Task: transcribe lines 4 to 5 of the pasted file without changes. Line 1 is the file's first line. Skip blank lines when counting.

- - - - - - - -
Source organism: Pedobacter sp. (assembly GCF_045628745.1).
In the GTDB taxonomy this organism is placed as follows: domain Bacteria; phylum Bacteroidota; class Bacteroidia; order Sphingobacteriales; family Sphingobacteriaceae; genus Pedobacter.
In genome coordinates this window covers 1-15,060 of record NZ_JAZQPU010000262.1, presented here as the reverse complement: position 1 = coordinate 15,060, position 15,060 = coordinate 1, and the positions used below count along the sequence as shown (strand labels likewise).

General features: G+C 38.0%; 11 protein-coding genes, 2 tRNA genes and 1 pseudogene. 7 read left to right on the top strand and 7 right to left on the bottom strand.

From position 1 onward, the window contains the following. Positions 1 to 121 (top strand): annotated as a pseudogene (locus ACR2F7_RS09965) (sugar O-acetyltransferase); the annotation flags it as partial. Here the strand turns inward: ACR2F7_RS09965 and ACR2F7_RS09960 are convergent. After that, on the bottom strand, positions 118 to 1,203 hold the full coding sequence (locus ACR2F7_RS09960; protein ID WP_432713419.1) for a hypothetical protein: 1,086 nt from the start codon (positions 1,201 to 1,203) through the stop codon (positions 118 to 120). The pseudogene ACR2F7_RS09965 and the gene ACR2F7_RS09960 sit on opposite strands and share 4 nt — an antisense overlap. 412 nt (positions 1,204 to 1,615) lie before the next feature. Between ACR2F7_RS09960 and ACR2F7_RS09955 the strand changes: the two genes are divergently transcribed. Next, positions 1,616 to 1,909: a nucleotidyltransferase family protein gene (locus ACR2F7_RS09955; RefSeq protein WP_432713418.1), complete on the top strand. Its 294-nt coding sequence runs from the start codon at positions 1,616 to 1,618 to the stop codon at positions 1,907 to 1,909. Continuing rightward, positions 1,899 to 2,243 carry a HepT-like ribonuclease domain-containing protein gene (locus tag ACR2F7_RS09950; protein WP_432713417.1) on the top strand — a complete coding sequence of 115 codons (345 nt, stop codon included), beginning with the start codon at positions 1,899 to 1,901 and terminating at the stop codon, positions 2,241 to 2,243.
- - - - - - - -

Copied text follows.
General features: G+C 38.0%; 11 protein-coding genes, 2 tRNA genes and 1 pseudogene. 7 read left to right on the top strand and 7 right to left on the bottom strand.

From position 1 onward, the window contains the following. Positions 1 to 121 (top strand): annotated as a pseudogene (locus ACR2F7_RS09965) (sugar O-acetyltransferase); the annotation flags it as partial. Here the strand turns inward: ACR2F7_RS09965 and ACR2F7_RS09960 are convergent. After that, on the bottom strand, positions 118 to 1,203 hold the full coding sequence (locus ACR2F7_RS09960; protein ID WP_432713419.1) for a hypothetical protein: 1,086 nt from the start codon (positions 1,201 to 1,203) through the stop codon (positions 118 to 120). The pseudogene ACR2F7_RS09965 and the gene ACR2F7_RS09960 sit on opposite strands and share 4 nt — an antisense overlap. 412 nt (positions 1,204 to 1,615) lie before the next feature. Between ACR2F7_RS09960 and ACR2F7_RS09955 the strand changes: the two genes are divergently transcribed. Next, positions 1,616 to 1,909: a nucleotidyltransferase family protein gene (locus ACR2F7_RS09955; RefSeq protein WP_432713418.1), complete on the top strand. Its 294-nt coding sequence runs from the start codon at positions 1,616 to 1,618 to the stop codon at positions 1,907 to 1,909. Continuing rightward, positions 1,899 to 2,243 carry a HepT-like ribonuclease domain-containing protein gene (locus tag ACR2F7_RS09950; protein WP_432713417.1) on the top strand — a complete coding sequence of 115 codons (345 nt, stop codon included), beginning with the start codon at positions 1,899 to 1,901 and terminating at the stop codon, positions 2,241 to 2,243.